- Human Rights
- January 31, 2007
- 6 minutes read
Violence Against Children in Egypt An unsafe world is a world with no future
This report is issue no. 53 of LCHR’s Economic & Social Rights series. The report monitors violations against children and analyses articles published in the Egyptian newspapers from July to December 2006.
The report shows that violence against children during that period has reached 271 cases, represented in 45 cases of sexual abuse against children in schools and at home (17 o them led to death), 21 cases of physical assault (7 of them led to death), 49 cases of domestic violence (33 of them led to death), 65 cases of health, social, educational and food negligence, 5 cases of violence against children at work, 14 cases of juvenile delinquency, 3 cases of official violence (2 of them led to death), 69 miscellaneous cases (51 of them led to death). Most of these cases were committed by unemployed and limited income people.
57 of these cases were published in July, 100 in August and September, 29 in October, 40 in November and 45 in December.
The report discusses violence against children worldwide, which led to the death and injury of millions of children, all because of the spread of disease, negligence, poverty and war, showing that the world’s future is endangered unless this violence is stopped.
The report shows that 6 cases of sexual abuse against children in schools, 36 rape cases and 3 cases among family members were reported.
The report also shows that physical violence against children is practiced for many reasons, such as revenge of the child’s family, kidnapping for ransom or to sell them to servant dealers, robbery … etc. 8 cases were reported for ransom and revenge, 7 murder cases, 4 robbery cases, 2 injury cases and one fighting case. 13 o the victims were girls and 9 were boys.
The report shows that domestic violence happens for various reasons, like doubt in behavior, involuntary urination, disobedience, crying so much, being an unlawful child, discipline, mental illness or being mistreated by the stepmother. Such violence is committed by murder, torture (beating, burning), drowning, kicking children out into the streets or selling them to servant dealers. 20 of these cases were committed by the mothers, 11 by fathers, 7 by stepmothers, 4 by stepfathers, 3 by brothers and sisters, 2 by cousins, and one by each of the grandfather, aunt, uncle and the aunt’s husband.
Concerning the negligence in children’s social care, they have included malnutrition at home or in orphanages, falling into open gutters, elevator accidents, accidental fire shots, drowning in swimming pools, falling off balconies … etc. These victims included 20 girls and 26 boys. As for the negligence in healthcare, it has led to the death of 6 cases and 7 cases of permanent disabilities. These victims included 8 girls and 6 boys. As for negligence in educational care, it has led to 5 injuries, one exam failure, 4 death cases, one burning, and one beating and humiliation. These victims included about 13 children. As for negligence in the right to food, there were 4 cases of poisoning (3 of them have led to death). These victims included over 69 children.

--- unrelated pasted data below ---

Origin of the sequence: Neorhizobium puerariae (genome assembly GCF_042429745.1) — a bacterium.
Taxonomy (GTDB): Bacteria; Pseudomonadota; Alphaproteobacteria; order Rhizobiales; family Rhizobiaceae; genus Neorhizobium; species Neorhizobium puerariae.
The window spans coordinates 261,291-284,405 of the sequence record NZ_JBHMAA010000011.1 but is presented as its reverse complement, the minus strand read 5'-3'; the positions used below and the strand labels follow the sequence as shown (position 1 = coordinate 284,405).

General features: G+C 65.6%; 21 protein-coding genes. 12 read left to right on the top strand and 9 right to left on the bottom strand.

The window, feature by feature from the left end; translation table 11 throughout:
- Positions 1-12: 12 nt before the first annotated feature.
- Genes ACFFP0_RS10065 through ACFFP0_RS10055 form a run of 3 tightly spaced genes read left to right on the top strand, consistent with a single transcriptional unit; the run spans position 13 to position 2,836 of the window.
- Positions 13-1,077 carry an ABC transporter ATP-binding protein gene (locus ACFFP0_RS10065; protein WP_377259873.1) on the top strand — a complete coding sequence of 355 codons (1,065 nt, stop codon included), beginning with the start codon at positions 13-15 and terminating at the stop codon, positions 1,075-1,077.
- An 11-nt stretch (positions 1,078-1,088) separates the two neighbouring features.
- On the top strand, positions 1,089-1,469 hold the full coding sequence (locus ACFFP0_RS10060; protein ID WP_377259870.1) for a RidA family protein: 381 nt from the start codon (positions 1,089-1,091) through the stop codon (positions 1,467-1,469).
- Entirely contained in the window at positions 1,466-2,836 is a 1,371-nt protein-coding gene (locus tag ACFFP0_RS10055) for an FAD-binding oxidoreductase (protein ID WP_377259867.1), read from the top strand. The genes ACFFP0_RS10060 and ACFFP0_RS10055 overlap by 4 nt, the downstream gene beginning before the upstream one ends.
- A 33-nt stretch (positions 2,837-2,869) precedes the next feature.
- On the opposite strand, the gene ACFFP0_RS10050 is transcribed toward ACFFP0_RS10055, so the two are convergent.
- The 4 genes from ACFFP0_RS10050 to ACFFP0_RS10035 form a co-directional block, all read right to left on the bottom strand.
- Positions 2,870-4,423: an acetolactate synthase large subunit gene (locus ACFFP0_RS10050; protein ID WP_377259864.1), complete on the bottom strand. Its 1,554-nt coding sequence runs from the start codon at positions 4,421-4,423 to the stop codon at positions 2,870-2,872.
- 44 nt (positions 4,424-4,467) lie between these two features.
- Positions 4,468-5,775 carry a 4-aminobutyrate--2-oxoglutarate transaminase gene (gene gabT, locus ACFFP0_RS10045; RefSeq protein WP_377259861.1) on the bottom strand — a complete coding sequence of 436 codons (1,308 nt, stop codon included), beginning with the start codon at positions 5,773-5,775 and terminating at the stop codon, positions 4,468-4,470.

The report presents violent cases against working children by the work owners who beat, torture and mistreat children working for them, leading to the death, injury or drug addiction of these children.
Another part of the report discusses juvenile delinquency, talking about children who work in beggary, pick pocketing, drug dealing, theft … etc.
The report also discusses official violence against children, stating that most of the violators were policemen, security forces and educational employees.
Another part of the report presents miscellaneous accidents, like road accidents, explosion, drowning, being bit by animals, train accidents, suicide, death in burning or collapsing houses, electrical shocks, using dangerous pesticides, accidental fire shots … etc. the victims of these accidents included around 60 girls and 70 boys.
At the end, the report presents some results, like the increase of violence rates against children in the second half of 2006 that witnessed 271 cases, leading to the death of 146 children, to be more than the first half that has witnessed 223 cases, leading to the death of 140 children. Cairo has witnessed more than half these cases.
This part also presents some recommendations to help support children’s rights and stop violence against them, like:
• Mobilizing the public opinion to criminalize all forms of violence and mistreatment practiced against children.
• Amending laws to support children’s rights.
• Improving the capabilities of the teachers, parents, policemen, social workers, judges and everyone dealing with children. And also develop the educational process.
• Improving citizens’ economic, social and civil conditions to stop the increase of the phenomenon.
• Raising the awareness of children about their rights and duties, and how to protect themselves from any form of violence, by for instance reporting such violations, and providing them with the suitable mechanisms to do so.
• Making strict punishments to these who commit such violations.
The LCHR hopes that all CSOs implement the report recommendations to improve children’s conditions and stop violence against them.
The Muslim Brotherhood’s Program
Ikhwanweb – Cairo, Egypt